It’s lengthy, detailed and uncompromising. It’s one of the best examples I saw in 2013 of strong local reporting and also of investigative work - telling the story of a side of New York that few know (or want to know). It reminds me of how a fantastic reporter like Elliott and the opportunity to pursue and publish such stories (NYT) can combine to create great journalism that can also hopefully lead to policy changes.

On the long walk that is life
A man discovers who he is
Each step must be the search for purpose
Not regret
Many roads will present themselves
He must often take the one few others would follow
And though he may wish to rest
When he is asked to stand
He must stand taller than he ever thought possible
For when the long walk is over
A man must be able to look back and say
I would not change a single footstep
This - www.mandelaswalk.com - is one of my favourite tributes to Nelson Mandela. It’s from The Economist magazine, and has a short but moving introductory video (with the words above) that sums up the inspiration that was Mr Mandela. The last frame of the video then transitions into the interactive. (link via @tomstandage)
I’ve just finished an excellent massive open online course (MOOC) by visual storyteller and journalism lecturer Alberto Cairo  - Infographics and Data Visualisation - at the Knight Centre for Journalism in the Americas.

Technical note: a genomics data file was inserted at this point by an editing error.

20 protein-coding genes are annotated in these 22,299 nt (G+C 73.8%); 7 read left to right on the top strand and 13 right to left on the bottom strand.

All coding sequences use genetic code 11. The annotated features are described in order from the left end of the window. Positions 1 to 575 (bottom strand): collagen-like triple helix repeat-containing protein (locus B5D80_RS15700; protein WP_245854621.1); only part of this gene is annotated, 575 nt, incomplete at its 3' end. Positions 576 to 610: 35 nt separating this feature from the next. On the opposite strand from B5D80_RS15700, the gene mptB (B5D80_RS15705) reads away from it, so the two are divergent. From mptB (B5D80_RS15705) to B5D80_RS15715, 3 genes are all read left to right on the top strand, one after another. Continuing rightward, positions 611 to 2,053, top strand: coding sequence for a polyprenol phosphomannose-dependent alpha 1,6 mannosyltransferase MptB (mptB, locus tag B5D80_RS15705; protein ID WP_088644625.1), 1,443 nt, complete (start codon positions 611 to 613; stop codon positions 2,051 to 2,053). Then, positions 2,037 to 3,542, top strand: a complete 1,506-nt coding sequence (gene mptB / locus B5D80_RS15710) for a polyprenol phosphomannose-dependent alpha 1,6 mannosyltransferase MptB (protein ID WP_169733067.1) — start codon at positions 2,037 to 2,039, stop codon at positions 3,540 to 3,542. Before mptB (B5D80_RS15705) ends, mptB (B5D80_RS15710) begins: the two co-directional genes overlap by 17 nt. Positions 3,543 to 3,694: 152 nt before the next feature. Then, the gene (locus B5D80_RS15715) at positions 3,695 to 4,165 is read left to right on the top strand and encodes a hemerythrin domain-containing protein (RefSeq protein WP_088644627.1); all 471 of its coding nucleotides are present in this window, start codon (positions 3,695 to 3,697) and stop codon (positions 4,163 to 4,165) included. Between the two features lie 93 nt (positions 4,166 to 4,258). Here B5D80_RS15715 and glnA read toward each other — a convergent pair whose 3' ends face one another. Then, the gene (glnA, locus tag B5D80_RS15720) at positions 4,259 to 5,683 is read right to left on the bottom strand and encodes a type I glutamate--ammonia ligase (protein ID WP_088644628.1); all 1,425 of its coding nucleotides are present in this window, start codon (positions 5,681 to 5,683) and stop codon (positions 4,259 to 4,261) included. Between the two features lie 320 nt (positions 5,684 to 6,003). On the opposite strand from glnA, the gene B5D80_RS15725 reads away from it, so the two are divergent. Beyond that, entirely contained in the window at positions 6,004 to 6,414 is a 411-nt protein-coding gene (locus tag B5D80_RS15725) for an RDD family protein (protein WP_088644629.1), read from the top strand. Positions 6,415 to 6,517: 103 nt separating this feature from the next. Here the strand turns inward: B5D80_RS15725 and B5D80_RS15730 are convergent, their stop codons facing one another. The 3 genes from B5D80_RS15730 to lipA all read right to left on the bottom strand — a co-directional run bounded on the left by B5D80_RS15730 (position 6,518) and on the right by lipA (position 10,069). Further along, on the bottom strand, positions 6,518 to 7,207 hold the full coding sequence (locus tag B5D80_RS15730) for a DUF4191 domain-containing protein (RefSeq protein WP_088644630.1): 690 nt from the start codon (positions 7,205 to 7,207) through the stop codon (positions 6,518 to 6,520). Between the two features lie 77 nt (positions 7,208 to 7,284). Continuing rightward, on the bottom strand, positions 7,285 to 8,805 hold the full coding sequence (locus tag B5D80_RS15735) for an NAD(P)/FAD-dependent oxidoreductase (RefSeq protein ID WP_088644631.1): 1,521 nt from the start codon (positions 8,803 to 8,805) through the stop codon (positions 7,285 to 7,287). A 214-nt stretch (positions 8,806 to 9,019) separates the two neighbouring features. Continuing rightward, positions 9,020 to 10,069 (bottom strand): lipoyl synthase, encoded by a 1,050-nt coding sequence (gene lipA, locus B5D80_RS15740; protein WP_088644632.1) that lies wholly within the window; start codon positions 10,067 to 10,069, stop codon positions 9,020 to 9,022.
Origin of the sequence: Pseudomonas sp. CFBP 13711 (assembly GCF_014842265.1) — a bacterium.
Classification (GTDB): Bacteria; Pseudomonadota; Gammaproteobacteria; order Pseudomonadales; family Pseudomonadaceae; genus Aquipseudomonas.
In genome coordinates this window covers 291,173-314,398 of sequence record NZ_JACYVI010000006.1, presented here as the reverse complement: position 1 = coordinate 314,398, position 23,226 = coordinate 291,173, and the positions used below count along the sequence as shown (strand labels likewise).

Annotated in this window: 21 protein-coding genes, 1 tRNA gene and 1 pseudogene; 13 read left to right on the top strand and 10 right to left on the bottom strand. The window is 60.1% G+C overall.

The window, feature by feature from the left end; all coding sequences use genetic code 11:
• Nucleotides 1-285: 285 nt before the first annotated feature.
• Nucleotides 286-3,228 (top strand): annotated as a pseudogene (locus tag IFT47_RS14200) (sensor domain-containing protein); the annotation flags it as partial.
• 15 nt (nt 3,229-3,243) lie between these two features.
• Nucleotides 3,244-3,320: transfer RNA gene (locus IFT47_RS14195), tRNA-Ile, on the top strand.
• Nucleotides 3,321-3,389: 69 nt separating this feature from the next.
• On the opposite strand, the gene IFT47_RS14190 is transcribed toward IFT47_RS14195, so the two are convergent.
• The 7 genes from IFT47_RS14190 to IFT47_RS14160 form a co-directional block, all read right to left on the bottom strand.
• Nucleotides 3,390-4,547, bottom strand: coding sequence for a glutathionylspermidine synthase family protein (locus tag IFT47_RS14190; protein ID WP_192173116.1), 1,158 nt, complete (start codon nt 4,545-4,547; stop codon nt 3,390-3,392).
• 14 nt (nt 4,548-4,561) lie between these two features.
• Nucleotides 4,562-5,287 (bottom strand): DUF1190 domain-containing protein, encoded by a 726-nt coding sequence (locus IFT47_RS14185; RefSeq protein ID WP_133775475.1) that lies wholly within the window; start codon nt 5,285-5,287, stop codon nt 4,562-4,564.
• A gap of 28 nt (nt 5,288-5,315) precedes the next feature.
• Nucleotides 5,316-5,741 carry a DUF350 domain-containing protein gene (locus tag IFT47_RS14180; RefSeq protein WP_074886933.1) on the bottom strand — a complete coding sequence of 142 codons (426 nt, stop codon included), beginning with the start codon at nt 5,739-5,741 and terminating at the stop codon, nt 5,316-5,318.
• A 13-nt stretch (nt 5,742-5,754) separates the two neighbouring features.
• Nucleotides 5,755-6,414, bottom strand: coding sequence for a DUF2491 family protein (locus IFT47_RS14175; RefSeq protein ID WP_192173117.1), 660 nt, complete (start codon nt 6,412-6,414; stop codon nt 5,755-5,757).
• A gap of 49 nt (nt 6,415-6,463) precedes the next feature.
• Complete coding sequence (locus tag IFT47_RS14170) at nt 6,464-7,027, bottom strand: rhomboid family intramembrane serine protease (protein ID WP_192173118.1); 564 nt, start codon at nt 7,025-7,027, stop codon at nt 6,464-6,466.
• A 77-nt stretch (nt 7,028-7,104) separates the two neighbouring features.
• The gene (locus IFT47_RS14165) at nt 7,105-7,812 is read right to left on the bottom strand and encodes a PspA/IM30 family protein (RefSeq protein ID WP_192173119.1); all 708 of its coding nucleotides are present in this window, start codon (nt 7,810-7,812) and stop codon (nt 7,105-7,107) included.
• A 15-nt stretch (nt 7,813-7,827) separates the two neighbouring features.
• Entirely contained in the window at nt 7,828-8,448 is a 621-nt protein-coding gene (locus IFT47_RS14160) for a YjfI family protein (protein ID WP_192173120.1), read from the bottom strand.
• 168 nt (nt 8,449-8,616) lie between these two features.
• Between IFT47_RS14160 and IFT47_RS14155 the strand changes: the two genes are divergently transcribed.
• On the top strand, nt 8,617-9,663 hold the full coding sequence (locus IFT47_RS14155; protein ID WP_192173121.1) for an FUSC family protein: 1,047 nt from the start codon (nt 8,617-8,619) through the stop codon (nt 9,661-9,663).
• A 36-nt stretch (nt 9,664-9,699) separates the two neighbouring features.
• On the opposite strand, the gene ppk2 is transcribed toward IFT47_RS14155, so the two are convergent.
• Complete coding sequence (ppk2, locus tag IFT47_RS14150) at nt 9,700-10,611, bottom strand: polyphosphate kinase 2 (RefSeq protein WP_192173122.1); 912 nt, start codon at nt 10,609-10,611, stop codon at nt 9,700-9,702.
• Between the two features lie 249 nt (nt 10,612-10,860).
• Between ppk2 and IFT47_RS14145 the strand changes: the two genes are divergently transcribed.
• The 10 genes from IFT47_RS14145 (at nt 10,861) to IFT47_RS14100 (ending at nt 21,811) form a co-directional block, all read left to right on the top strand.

It was my first MOOC and I really liked that it provided heaps and heaps of reading material (there’s some recommended readings here), great instruction from Cairo, but also loads of interaction between the thousands of participants around the world.
There’s another data journalism MOOC coming up next year, this time at the European Journalism Centre, and it looks promising!
(Pictured: French engineer Charles Minard’s flow map of Napoleon’s march into Russia)

I’ve just finished an excellent massive open online course (MOOC) by visual storyteller and journalism lecturer Alberto Cairo  - Infographics and Data Visualisation - at the Knight Centre for Journalism in the Americas.

It was my first MOOC and I really liked that it provided heaps and heaps of reading material (there’s some recommended readings here), great instruction from Cairo, but also loads of interaction between the thousands of participants around the world.